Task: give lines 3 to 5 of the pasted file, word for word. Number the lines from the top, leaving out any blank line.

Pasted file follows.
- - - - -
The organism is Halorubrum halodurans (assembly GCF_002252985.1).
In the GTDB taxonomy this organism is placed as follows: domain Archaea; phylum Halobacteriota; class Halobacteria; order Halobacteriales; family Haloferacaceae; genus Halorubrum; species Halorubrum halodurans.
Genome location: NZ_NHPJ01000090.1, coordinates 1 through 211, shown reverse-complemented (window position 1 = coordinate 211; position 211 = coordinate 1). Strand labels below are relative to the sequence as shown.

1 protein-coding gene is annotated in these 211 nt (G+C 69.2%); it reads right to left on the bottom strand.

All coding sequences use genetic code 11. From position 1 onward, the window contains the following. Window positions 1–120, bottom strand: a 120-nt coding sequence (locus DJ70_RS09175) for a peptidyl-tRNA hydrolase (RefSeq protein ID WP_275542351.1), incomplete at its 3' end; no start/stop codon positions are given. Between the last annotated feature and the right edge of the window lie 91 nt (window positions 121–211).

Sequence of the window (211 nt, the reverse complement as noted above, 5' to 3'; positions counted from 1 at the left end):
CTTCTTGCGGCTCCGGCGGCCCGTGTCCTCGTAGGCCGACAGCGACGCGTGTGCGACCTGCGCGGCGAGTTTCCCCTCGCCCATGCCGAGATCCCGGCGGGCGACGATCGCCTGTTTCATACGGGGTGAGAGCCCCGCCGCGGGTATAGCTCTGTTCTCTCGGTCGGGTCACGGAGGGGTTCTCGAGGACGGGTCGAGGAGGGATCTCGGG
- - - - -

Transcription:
Genome location: NZ_NHPJ01000090.1, coordinates 1 through 211, shown reverse-complemented (window position 1 = coordinate 211; position 211 = coordinate 1). Strand labels below are relative to the sequence as shown.

1 protein-coding gene is annotated in these 211 nt (G+C 69.2%); it reads right to left on the bottom strand.

All coding sequences use genetic code 11. From position 1 onward, the window contains the following. Window positions 1–120, bottom strand: a 120-nt coding sequence (locus DJ70_RS09175) for a peptidyl-tRNA hydrolase (RefSeq protein ID WP_275542351.1), incomplete at its 3' end; no start/stop codon positions are given. Between the last annotated feature and the right edge of the window lie 91 nt (window positions 121–211).